FREMANTLE PRISON’S little-known industrial heritage is being unearthed during an archaeological dig by staff and students from UWA.
Work started this week in a back corner of the prison where a large chimney once dominated the skyline.
Lead researcher Sean Winter told the Herald the team was looking for remnants of the chimney and boiler it served, as well as artifacts prisoners would have dropped, to shed light on what they were working on.
“Industrial sites will form most of the archaeological record, but we tend to take them for granted,” he told the Herald.
Dr Winter said Australia’s isolation meant industrial processes often had different innovations from the rest of the world but there’s not much on record.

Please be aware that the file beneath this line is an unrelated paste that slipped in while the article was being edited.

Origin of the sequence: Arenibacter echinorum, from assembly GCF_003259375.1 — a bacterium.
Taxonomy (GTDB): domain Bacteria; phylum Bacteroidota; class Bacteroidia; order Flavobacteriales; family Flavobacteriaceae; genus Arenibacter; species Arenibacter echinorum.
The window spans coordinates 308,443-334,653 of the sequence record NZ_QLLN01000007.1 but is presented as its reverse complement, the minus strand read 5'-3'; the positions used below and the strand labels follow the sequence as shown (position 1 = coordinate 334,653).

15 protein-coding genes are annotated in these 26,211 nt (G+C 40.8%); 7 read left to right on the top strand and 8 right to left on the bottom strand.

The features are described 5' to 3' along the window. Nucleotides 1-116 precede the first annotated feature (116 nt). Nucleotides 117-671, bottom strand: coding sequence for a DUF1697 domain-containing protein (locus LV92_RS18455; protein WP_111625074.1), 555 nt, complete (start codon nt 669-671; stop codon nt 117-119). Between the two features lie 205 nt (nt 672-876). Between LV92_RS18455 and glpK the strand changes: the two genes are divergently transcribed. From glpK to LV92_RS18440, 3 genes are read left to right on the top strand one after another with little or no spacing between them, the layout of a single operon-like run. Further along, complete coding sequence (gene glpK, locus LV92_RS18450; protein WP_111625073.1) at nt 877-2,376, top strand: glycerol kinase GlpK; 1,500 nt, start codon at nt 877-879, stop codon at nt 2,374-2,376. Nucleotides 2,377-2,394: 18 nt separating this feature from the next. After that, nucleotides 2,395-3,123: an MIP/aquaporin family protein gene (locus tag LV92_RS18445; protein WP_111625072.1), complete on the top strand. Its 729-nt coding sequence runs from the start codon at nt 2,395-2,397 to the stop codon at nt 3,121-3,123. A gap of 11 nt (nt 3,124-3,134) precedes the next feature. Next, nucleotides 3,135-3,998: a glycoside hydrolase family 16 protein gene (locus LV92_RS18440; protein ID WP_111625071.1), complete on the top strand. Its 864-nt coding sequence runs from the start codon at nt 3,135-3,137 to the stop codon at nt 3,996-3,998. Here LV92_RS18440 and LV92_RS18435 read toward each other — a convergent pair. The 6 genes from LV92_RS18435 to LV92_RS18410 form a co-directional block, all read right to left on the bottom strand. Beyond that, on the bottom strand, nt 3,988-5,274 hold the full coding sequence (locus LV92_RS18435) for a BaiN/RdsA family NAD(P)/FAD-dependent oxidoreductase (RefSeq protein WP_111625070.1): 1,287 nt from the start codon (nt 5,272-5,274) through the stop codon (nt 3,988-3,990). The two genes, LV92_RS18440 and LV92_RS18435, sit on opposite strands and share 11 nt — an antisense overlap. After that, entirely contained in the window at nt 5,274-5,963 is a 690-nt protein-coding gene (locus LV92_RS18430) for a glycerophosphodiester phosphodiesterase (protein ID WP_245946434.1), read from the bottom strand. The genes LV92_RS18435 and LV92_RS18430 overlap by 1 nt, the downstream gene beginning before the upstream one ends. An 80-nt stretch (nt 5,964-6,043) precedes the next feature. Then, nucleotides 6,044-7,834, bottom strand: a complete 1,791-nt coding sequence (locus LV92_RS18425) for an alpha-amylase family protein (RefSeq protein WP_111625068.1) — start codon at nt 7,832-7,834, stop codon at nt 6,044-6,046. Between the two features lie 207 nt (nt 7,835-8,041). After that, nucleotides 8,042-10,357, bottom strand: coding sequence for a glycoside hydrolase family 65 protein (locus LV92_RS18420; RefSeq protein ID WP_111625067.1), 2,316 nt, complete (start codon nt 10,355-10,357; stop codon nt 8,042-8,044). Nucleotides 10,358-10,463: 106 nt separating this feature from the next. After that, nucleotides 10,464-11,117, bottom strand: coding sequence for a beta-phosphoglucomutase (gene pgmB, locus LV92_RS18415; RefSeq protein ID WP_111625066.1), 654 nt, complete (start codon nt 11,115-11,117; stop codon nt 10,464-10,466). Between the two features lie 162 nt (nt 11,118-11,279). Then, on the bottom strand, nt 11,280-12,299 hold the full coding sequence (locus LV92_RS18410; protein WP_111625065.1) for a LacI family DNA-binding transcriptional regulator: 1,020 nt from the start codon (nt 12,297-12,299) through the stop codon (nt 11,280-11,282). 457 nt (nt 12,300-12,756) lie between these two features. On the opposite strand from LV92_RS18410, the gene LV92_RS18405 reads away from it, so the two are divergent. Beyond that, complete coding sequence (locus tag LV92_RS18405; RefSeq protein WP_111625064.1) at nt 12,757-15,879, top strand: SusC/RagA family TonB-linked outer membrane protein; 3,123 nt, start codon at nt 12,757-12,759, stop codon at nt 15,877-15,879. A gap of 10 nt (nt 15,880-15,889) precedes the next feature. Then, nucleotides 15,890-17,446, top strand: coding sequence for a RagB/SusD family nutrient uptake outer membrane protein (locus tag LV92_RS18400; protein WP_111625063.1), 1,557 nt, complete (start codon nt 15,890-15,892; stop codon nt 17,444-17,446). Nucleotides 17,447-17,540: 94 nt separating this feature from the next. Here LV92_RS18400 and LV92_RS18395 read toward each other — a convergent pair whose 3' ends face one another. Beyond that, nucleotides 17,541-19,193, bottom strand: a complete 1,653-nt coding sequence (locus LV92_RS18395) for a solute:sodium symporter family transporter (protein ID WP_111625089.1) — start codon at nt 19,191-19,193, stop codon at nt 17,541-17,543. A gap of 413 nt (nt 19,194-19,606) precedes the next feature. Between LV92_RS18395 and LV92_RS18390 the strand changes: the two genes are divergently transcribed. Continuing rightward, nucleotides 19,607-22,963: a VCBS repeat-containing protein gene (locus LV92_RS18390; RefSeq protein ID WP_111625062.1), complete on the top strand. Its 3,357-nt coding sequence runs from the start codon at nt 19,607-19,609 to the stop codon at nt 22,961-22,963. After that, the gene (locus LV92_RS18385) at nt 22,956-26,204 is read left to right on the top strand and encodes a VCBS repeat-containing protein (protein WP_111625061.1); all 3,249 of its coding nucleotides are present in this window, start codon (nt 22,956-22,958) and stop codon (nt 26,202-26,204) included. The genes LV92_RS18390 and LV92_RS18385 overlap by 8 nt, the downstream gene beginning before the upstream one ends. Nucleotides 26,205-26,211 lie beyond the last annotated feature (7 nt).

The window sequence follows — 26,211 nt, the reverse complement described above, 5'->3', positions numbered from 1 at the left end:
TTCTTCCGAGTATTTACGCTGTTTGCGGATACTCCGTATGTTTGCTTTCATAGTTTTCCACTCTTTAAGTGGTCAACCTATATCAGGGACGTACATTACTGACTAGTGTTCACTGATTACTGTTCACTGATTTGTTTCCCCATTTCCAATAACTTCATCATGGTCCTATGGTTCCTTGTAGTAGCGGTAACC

It was an important part of the world heritage site’s history, as it pointed to the end of the colonial era when local authorities were put in charge and told they had to fund its running themselves.
Unit co-ordinator Tom Whitley said the information would also help the prison’s current admin build up a better picture of what was there and why, which would be invaluable for tour guides.
Assist Prof Whitley says it’s part of a five-year project with the prison which will involve modern innovations to enrich the experience for visitors. There are plans to produce 3D imagery to show the prison throughout its history.
Another part of the current project is to record graffiti on the cell walls, as the archaeologists have discovered that it’s deteriorating quickly and will soon be lost.